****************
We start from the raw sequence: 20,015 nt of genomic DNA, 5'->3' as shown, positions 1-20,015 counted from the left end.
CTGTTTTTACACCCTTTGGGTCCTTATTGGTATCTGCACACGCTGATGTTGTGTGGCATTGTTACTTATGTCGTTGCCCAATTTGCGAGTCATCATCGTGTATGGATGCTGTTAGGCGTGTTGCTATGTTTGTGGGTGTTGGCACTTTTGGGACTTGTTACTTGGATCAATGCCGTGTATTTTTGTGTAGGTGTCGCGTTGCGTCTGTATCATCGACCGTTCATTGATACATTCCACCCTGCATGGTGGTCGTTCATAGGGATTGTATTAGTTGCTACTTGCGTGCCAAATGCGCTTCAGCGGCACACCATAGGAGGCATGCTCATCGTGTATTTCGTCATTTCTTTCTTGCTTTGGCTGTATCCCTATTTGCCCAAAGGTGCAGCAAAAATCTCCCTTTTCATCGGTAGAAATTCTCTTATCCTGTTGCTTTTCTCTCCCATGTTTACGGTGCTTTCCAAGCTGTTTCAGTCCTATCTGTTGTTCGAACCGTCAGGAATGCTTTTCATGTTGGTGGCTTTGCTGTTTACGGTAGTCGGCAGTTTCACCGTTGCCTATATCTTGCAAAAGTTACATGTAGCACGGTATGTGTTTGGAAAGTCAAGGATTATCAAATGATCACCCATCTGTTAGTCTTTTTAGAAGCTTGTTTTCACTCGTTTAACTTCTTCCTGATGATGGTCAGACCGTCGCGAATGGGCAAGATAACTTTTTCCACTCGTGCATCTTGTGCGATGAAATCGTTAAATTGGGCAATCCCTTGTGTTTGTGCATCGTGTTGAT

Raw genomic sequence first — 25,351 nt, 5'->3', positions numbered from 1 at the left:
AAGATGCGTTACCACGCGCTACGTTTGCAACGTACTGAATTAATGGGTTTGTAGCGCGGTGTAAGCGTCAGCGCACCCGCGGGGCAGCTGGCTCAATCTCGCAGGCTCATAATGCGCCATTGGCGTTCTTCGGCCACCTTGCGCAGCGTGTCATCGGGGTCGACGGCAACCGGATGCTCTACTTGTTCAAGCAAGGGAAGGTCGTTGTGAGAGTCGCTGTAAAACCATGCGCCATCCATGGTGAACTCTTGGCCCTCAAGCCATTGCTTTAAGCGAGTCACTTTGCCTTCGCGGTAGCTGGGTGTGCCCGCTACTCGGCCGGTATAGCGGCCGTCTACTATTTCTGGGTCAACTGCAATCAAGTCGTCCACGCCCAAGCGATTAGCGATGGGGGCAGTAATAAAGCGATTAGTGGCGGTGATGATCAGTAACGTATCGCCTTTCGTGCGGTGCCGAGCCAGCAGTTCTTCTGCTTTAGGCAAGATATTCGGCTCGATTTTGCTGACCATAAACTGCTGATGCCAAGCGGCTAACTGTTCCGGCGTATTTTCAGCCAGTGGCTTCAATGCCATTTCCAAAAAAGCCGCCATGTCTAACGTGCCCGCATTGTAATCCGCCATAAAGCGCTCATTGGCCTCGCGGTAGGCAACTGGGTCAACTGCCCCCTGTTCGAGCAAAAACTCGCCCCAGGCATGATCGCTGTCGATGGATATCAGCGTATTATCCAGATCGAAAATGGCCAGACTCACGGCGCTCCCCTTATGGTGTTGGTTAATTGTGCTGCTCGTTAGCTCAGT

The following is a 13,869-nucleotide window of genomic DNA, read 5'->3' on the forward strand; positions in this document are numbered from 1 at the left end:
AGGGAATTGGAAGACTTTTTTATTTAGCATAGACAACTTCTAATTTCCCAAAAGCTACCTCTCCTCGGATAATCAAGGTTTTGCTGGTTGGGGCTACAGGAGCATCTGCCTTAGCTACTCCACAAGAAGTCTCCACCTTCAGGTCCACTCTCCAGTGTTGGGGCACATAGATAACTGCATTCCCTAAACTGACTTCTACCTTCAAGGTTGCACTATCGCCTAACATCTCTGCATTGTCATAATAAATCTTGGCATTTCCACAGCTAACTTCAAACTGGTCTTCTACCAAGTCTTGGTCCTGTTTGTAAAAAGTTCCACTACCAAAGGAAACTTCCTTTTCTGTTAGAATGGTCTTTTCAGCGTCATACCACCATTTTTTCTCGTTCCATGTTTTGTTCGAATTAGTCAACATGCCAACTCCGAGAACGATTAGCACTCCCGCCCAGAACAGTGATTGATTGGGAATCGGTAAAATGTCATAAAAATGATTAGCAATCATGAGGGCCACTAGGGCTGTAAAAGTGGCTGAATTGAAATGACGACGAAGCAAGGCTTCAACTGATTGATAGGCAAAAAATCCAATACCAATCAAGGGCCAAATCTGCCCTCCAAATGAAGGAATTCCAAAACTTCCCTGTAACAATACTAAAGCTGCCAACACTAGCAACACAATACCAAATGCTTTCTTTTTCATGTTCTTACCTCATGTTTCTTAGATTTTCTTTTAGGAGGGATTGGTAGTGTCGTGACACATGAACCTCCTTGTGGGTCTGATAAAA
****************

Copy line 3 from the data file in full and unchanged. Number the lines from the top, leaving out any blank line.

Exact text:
Raw genomic sequence first — 25,351 nt, 5'->3', positions numbered from 1 at the left: